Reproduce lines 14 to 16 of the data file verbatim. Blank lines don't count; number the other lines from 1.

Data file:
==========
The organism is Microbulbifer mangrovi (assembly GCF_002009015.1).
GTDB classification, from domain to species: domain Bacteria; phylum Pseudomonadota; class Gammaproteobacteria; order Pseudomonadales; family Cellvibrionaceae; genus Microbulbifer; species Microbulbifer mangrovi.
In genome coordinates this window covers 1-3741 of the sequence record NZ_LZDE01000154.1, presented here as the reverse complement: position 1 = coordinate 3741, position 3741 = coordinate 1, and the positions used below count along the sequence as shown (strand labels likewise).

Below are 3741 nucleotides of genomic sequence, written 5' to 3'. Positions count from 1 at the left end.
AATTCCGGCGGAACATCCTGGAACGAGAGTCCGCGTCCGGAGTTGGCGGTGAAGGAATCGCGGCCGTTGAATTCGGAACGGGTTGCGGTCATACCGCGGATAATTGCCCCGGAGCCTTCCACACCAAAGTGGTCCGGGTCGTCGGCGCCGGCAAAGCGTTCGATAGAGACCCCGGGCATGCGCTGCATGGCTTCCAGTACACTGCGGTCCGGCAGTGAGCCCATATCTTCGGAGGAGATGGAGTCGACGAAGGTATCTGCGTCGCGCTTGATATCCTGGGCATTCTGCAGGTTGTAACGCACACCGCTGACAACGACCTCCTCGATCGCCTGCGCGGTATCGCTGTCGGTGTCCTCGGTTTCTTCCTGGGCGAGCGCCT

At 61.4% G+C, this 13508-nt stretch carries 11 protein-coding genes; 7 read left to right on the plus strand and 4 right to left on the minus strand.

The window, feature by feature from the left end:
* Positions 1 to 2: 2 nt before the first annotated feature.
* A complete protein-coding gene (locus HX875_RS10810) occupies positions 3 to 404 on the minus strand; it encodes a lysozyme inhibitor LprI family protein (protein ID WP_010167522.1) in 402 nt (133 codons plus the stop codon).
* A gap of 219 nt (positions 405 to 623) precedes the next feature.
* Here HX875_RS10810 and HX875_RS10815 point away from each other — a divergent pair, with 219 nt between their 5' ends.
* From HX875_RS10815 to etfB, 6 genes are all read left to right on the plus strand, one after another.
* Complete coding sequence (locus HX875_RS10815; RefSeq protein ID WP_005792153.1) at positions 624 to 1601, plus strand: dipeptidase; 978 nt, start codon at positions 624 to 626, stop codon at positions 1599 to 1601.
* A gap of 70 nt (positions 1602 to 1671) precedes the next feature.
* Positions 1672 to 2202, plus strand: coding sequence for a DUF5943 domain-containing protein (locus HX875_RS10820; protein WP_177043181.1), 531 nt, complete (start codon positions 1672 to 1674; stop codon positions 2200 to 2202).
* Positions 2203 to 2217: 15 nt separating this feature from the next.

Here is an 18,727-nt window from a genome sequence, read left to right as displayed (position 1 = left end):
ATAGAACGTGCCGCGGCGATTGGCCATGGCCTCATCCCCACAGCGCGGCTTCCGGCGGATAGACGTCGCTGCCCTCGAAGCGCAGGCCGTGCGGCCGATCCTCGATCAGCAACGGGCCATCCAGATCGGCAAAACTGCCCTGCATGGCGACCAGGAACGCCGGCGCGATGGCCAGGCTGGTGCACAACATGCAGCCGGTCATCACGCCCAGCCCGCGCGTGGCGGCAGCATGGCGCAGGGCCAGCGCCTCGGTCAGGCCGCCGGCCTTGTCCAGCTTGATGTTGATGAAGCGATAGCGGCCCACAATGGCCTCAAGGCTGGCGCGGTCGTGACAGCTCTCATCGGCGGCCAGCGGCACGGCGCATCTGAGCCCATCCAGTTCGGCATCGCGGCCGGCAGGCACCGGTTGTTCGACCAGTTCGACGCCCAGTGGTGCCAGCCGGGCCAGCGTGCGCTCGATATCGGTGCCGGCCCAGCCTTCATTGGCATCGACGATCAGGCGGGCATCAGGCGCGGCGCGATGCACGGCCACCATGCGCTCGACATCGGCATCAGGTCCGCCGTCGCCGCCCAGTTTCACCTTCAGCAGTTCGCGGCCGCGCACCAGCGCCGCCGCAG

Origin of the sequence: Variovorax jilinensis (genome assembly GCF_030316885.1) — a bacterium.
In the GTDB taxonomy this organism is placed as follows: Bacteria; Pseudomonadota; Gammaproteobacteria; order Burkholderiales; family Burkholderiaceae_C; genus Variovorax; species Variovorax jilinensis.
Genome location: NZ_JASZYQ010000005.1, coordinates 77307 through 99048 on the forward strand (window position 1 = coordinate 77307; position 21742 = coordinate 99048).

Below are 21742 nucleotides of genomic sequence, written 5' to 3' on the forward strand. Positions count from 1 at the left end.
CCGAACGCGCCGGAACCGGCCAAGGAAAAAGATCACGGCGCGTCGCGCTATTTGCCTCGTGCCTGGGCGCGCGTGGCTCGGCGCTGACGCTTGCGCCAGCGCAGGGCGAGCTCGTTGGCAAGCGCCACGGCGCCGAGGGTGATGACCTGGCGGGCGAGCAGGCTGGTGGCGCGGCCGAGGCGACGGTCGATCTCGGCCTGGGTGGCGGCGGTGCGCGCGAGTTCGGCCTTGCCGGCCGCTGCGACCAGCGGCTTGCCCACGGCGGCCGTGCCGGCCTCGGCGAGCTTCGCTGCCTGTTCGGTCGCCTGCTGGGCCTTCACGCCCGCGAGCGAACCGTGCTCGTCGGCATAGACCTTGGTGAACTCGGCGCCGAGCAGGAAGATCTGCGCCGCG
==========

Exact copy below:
* A gap of 70 nt (positions 1602 to 1671) precedes the next feature.
* Positions 1672 to 2202, plus strand: coding sequence for a DUF5943 domain-containing protein (locus HX875_RS10820; protein WP_177043181.1), 531 nt, complete (start codon positions 1672 to 1674; stop codon positions 2200 to 2202).
* Positions 2203 to 2217: 15 nt separating this feature from the next.